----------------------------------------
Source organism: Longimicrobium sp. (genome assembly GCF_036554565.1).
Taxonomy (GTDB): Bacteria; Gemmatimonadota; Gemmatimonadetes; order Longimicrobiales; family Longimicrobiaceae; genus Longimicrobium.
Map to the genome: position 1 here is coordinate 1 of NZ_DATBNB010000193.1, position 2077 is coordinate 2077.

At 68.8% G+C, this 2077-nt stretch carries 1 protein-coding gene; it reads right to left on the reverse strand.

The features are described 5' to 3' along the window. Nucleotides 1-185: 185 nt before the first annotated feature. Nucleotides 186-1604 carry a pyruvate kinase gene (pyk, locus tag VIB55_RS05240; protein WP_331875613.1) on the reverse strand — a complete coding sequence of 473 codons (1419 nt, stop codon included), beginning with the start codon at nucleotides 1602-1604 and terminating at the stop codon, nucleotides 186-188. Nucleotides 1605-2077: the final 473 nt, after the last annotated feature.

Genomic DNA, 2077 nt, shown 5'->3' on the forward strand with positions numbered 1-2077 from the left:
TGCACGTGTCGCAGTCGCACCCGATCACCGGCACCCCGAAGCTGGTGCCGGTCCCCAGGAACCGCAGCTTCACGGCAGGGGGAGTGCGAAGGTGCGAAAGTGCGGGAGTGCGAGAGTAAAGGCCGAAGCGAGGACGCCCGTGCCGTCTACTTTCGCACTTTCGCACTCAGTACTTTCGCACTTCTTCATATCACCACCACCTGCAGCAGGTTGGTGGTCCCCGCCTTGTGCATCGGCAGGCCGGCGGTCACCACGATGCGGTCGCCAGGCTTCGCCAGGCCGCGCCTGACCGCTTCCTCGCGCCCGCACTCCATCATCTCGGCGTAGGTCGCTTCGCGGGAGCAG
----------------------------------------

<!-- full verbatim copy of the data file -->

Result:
Source organism: Longimicrobium sp. (genome assembly GCF_036554565.1).
Taxonomy (GTDB): Bacteria; Gemmatimonadota; Gemmatimonadetes; order Longimicrobiales; family Longimicrobiaceae; genus Longimicrobium.
Map to the genome: position 1 here is coordinate 1 of NZ_DATBNB010000193.1, position 2077 is coordinate 2077.

At 68.8% G+C, this 2077-nt stretch carries 1 protein-coding gene; it reads right to left on the reverse strand.

The features are described 5' to 3' along the window. Nucleotides 1-185: 185 nt before the first annotated feature. Nucleotides 186-1604 carry a pyruvate kinase gene (pyk, locus tag VIB55_RS05240; protein WP_331875613.1) on the reverse strand — a complete coding sequence of 473 codons (1419 nt, stop codon included), beginning with the start codon at nucleotides 1602-1604 and terminating at the stop codon, nucleotides 186-188. Nucleotides 1605-2077: the final 473 nt, after the last annotated feature.

Genomic DNA, 2077 nt, shown 5'->3' on the forward strand with positions numbered 1-2077 from the left:
TGCACGTGTCGCAGTCGCACCCGATCACCGGCACCCCGAAGCTGGTGCCGGTCCCCAGGAACCGCAGCTTCACGGCAGGGGGAGTGCGAAGGTGCGAAAGTGCGGGAGTGCGAGAGTAAAGGCCGAAGCGAGGACGCCCGTGCCGTCTACTTTCGCACTTTCGCACTCAGTACTTTCGCACTTCTTCATATCACCACCACCTGCAGCAGGTTGGTGGTCCCCGCCTTGTGCATCGGCAGGCCGGCGGTCACCACGATGCGGTCGCCAGGCTTCGCCAGGCCGCGCCTGACCGCTTCCTCGCGCCCGCACTCCATCATCTCGGCGTAGGTCGCTTCGCGGGAGCAG